Discovering good movies, one bad movie at a time

In the summer of 2003, documentary filmmaker Marie Nyreröd interviewed Ingmar Bergman in his home on the island of Fårö, in the process of making three one-hour documentaries about his life and work that aired on Swedish television the following year. At the same time, she recorded several short conversations with him, staged in his […]

It will always be a little asterisk on the career of director Ingmar Bergman that the film for which he always has been and likely always will be best-known, 1957’s The Seventh Seal, is among the least-characteristic films he ever made. This is, in and of itself, neither good nor bad, nor anything (though it […]

Brink of Life is an overlooked film in Ingmar Bergman’s career, possibly because he later stepped away from it, but it feels to me like a crucial example of his developing career at the end of the 1950s. On top of being, in its own right, a terrific acting showcase, which by this point was […]

The late and quite unlamented (by me, anyway) horror subgenre of torture porn was, if it was anything, aggressively unpleasant. Watching extended scenes of human having miseries realistically inflicted upon them without the sweet release of death would sort of have to be; this is the difference between the torture films and other gore-driven subgenres, […]

The torture porn fad of the mid-’00s was one of the dreariest developments in the history of horror cinema: take the imaginative gore effects of the early slasher films, strip away the merry exploitation hucksterism, and replace it with bitterness and a fascination with the human capacity for cruelty. I have seen at least a […]

The 1983 animated feature Barefoot Gen has the bad luck to suffer from being overshadowed from two different directions. First, it’s an adaptation of one of the most important manga of the 1970s, Nakazawa Keiji’s very loosely autobiographical story about a six-year-old boy living in Hiroshima at the time that residents of that city became […]

I wonder, if I didn’t already know that Ivan’s Childhood was possibly my least favorite and certainly the least audacious and ambitious of the seven feature films directed by Andrei Tarkovsky, if I’d be less inclined to nitpick it. Taken solely in the context of the Soviet art cinema of the late 1950s and early […]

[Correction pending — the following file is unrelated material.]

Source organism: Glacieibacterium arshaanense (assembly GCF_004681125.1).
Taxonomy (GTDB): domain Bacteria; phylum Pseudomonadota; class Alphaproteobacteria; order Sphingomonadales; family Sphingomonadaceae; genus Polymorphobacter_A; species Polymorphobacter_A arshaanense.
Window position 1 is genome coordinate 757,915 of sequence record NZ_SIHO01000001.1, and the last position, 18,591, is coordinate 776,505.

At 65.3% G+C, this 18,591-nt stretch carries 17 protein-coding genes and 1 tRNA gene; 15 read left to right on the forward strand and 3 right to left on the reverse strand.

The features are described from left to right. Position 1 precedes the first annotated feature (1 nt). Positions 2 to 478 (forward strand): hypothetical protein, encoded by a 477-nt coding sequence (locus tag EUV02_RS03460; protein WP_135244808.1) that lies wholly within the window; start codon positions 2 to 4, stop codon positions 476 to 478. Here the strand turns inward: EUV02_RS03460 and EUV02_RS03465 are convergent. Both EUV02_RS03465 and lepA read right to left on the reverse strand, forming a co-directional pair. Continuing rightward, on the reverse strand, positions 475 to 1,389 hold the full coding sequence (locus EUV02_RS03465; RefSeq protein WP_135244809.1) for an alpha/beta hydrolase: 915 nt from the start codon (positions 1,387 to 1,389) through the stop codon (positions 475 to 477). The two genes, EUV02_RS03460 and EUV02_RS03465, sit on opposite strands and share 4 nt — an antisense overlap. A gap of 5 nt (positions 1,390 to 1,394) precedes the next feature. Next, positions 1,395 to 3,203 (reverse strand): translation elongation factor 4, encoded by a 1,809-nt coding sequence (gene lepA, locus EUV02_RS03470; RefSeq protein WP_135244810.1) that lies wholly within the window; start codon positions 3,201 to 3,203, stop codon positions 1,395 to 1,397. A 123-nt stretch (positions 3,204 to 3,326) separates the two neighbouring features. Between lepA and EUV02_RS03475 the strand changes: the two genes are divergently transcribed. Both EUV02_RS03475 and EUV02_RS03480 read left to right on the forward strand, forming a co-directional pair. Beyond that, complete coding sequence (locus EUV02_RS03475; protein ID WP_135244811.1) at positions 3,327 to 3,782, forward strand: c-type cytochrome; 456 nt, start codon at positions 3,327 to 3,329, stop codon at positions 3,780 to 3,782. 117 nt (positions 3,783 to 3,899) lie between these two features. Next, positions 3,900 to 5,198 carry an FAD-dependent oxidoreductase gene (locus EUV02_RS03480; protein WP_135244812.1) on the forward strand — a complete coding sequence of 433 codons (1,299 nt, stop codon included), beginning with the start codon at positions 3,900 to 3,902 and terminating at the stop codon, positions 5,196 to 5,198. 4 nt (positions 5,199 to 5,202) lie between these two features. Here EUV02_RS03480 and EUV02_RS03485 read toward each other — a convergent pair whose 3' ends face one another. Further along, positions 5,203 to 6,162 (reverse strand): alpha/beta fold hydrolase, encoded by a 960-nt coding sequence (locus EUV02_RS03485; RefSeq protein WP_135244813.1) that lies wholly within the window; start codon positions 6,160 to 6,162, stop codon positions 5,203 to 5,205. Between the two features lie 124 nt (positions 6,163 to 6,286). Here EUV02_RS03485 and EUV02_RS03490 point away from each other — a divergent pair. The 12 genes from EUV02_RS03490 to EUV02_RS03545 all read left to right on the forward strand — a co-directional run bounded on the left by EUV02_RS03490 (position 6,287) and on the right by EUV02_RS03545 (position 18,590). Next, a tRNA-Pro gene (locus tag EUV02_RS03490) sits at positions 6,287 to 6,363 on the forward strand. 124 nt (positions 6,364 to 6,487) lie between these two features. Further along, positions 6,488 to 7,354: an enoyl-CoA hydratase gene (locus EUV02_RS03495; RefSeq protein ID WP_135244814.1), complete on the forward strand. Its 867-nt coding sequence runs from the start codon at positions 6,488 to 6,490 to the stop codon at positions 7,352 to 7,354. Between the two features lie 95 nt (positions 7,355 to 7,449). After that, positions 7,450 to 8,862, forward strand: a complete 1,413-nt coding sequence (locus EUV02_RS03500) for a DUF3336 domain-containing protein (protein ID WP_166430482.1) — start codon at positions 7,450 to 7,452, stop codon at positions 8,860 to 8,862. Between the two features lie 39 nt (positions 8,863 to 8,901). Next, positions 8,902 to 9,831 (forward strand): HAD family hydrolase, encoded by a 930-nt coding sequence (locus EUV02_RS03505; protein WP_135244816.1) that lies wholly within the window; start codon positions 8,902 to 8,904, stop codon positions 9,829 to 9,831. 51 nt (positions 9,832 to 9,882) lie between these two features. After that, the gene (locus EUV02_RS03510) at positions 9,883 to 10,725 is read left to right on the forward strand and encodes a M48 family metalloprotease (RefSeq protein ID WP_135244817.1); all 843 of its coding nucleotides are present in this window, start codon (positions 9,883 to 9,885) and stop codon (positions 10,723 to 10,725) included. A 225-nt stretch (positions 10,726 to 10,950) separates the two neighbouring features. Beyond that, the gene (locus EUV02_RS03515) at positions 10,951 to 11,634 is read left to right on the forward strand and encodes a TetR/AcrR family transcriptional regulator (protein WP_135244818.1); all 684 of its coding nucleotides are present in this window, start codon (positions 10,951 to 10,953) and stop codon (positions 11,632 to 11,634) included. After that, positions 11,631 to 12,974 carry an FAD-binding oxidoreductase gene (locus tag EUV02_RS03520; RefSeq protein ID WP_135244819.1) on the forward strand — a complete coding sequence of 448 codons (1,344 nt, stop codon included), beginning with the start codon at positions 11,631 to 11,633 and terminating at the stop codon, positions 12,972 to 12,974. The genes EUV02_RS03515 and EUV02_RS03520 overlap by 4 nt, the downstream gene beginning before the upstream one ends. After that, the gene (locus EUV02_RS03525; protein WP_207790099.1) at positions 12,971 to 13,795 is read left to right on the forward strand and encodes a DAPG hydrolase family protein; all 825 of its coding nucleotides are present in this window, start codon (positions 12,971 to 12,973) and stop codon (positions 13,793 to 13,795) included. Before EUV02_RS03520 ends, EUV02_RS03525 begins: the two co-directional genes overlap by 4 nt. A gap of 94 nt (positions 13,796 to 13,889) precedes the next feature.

The United Kingdom has been socked by the ravages of neoliberal capitalism. Rather than serving the best interests of its subjects, the government seems to regard them as a problem to be solved or, better still, ignored. A technocratic, bureaucratic system of means-tested quasi-solutions serves to funnel human suffering into a warren of endless regulations […]

A review requested by Kelleson, with thanks to supporting Alternate Ending as a donor through Patreon. Do you have a movie you’d like to see reviewed? This and other perks can be found on our Patreon page! “Adult animation” is a category so broad as to be meaningless,* but I bet if I just put […]

Recently, in reviewing the 14-hour La Flor, I suggested that most films that are very, very long achieve their great length in part by trying to make themselves deliberately unpleasant and hard to watch. Here we have a perfect case in point: An Elephant Sitting Still is three hours and 54 minutes long (so let’s […]

Any film as enervating as The Nightingale must be doing something right: it is one of the most upsetting, unpleasant, grueling films I have watched all year, and this is not something that happens without effort. If you consider (as I do) that the first mission of art is to trigger an emotional response in […]